By Maddie Keenlyside
Feb. 27, 2013
As a multicultural educator, Lisa Dollar says she has had many memorable experiences. Working with newcomer students to produce anti-racism videos has had an especially powerful impact on her, she said.
“To hear newcomers share their experiences of racism left quite an impact on me, and it reiterated to me the need for more awareness on this across P.E.I.”
Dollar, who works for the P.E.I. Association for Newcomers to Canada, said she thought it would be educational for students to use their creativity to illustrate their ideas and feelings on combating racism via writing, poster and video.
P.E.I.’s second annual Anti-Racism Contest opened on Jan. 27 and is accepting entries until March 7, and youth from all over the Island are encouraged to participate, she said.
“There’s more awareness about the contest since last year; already more people are talking about it and some teachers are encouraging it as a class project. All the schools across P.E.I. with students from Grades 7-12 have been invited to participate.”
That’s around 40 schools, she said. Any student in Grade 7-12 on P.E.I. is welcome to participate.
The association created the contest in 2013 to commemorate the International Day for the Elimination of Racial Discrimination on March 21.
“We want to create a greater awareness of anti-racism on Prince Edward Island. Many Islanders are not aware that racism exists on P.E.I., or to the extent that it exists.”
The association has multicultural education program workers who present in the schools across P.E.I. on both anti-racism and cultural diversity, so it seemed like a natural fit to engage Island youth to commemorate the day, she said.
“Last year’s competition had entries from schools from all ends of the Island.” Following the competition, Stonepark Intermediate School invited the first-place winner of the poster category, student Li-Chen Lo, to create her poster as a mural in the school corridor, she said.
“We were very pleased to hear of this initiative; now students will see this image depicting anti-racism every day they walk through the corridor. For many people, anti-racism isn’t at the forefront of their minds, so this is a wonderful way to be reminded.”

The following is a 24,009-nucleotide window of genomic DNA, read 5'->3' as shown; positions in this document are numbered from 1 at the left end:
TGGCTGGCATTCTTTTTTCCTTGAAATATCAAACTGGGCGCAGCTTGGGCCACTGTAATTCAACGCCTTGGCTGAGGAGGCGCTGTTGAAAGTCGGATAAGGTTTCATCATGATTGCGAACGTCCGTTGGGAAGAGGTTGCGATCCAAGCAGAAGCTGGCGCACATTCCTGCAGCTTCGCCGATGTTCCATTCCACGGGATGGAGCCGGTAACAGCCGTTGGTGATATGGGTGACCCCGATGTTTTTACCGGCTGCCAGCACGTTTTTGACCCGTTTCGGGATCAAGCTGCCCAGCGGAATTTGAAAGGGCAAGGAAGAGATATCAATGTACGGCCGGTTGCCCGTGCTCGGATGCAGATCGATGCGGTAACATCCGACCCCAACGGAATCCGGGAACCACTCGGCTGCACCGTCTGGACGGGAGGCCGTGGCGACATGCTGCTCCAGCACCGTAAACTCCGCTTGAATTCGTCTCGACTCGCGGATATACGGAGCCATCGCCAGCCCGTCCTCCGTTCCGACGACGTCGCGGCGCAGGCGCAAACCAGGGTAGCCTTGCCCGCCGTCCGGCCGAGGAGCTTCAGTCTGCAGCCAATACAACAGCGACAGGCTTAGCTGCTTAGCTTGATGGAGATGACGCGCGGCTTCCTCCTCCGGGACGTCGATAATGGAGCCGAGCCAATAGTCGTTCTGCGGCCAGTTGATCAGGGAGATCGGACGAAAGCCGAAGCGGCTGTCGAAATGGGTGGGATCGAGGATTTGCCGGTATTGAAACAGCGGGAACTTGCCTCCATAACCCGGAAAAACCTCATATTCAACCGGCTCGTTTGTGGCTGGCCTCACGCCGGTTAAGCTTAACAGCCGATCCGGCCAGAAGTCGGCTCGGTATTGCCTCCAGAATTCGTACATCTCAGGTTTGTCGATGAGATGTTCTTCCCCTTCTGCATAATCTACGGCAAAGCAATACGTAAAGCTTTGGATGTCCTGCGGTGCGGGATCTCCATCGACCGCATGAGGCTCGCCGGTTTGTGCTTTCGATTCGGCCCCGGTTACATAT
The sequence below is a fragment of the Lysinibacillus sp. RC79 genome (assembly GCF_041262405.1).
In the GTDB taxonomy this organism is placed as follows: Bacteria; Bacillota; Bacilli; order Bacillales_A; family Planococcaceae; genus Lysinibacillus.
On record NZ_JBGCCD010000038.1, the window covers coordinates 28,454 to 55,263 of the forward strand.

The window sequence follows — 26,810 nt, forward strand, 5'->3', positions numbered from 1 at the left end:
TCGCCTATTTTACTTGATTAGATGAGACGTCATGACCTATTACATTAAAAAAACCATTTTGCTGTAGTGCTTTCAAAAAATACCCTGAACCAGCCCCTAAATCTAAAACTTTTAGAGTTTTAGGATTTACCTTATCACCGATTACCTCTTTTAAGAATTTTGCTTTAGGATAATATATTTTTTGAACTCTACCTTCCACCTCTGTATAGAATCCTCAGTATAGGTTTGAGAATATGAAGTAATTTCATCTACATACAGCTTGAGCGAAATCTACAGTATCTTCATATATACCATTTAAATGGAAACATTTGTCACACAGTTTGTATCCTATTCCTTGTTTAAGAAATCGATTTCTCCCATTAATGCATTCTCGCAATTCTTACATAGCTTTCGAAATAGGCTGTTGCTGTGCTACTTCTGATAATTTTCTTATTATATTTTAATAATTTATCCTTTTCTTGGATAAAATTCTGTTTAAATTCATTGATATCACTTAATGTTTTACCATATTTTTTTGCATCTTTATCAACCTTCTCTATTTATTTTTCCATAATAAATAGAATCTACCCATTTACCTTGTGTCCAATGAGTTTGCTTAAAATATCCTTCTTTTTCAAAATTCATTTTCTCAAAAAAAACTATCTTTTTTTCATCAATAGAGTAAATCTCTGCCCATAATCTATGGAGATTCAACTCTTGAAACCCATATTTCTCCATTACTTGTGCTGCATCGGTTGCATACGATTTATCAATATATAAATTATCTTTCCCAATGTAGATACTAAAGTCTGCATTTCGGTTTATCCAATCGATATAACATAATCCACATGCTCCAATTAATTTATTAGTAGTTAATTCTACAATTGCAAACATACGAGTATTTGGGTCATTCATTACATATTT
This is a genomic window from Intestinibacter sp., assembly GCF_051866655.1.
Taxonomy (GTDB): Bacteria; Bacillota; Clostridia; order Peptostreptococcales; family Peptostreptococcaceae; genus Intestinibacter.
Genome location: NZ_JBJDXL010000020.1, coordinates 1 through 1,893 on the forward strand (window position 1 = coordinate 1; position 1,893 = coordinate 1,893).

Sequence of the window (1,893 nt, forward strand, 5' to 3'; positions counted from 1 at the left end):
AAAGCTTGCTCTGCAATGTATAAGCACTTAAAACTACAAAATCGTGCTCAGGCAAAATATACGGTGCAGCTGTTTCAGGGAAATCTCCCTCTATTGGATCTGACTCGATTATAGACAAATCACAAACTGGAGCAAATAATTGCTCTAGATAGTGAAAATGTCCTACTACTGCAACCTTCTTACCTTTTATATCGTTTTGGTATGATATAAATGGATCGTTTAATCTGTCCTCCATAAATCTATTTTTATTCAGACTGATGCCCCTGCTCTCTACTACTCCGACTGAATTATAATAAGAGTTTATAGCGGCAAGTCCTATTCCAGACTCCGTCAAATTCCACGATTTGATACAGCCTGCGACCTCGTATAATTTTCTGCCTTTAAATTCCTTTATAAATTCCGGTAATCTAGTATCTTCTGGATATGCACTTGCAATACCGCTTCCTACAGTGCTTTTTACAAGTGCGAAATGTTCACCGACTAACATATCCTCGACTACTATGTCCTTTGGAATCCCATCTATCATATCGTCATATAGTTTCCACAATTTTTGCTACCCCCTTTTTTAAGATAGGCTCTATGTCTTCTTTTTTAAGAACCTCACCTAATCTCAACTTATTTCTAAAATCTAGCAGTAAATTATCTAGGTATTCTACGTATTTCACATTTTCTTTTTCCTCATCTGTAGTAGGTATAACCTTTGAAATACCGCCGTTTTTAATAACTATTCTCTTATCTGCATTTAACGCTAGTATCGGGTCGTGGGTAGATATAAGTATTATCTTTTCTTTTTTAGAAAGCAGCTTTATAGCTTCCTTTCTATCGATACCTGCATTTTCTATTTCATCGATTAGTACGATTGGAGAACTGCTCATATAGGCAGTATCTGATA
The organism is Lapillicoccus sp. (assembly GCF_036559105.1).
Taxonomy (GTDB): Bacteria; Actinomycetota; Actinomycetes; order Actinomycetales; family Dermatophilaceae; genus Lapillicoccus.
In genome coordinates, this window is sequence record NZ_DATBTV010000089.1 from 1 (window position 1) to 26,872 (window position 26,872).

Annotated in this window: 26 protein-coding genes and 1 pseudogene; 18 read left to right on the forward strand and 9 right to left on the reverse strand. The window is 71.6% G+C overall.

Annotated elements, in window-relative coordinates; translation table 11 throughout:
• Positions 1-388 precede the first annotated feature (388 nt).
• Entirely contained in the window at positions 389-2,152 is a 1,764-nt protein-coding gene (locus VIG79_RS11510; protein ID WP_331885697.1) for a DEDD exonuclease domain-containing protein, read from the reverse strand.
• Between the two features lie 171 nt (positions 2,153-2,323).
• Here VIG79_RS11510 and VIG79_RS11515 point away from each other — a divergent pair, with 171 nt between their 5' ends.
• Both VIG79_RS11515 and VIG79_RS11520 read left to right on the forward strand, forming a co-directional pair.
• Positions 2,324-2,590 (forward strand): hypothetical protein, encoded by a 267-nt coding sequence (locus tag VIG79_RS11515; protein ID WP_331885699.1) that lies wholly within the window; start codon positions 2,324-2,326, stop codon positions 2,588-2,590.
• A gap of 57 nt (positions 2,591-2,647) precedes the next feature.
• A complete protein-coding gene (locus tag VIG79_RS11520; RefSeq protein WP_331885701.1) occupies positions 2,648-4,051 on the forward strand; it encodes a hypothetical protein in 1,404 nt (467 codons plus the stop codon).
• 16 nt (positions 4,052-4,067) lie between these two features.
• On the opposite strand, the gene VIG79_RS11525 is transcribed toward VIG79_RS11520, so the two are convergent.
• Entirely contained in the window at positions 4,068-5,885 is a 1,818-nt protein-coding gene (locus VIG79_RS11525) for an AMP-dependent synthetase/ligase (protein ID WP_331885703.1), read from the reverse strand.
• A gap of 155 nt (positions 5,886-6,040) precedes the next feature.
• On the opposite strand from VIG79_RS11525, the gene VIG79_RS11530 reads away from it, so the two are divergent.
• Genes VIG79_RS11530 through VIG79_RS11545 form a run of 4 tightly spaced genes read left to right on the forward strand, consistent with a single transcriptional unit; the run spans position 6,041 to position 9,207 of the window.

Greg Anderson is a teacher by trade, but after a decade travelling through 25 countries and teaching in Japan, he now works alongside Dollar as a multicultural educator for the association.
“When I was growing up in rural P.E.I., there was nobody that looked different from me from kindergarten to grade 12.”
Anderson says children on the Island today are very lucky to have the opportunity to interact with people who were born in different places in the world with different cultures and ways of life.
“It’s a great learning experience both for them and if they happen to make friends with someone else who might be a newcomer, then I think they can both learn so much from each other.”
As educators, they try to break down the barriers and the stereotypes that people may have, he said.
“If you have limited or no experience dealing with someone that’s different than you, maybe for example from a different culture who has a different language, it can be a little bit scary.”
He said the contest is a great idea.
“I think for some students they wouldn’t realize that racism is something that is on P.E.I., and some of our newcomers have to deal with it.”
In one instance, he did a session with a group of immigrant and refugee boys from Grade 7-12.
“Every one had said that on P.E.I. they had experienced some form of racism from time to time, so it’s something they do have to deal with.”
But with an initiative like this, it’s going into all the schools can create that awareness, he said.
“People can be creative, and just by saying ‘Well, I can do this project,’ whether it’s a poster or a poem or essay or video, it creates more awareness around it.
“It’s another way we can get people to combat racism, by getting them to think about it more and really look into it, and what’s happening on P.E.I.”
Dollar said as P.E.I.’s cultural diversity continues to change, more awareness is essential.
“We’re striving to create inclusive communities here on P.E.I. and for newcomers to feel welcome in their new home.”
The multicultural education program continues to deliver presentations in Island schools to encourage dialogue about cultural diversity and anti-discrimination, she said, and also offers presentations to businesses, government and community groups.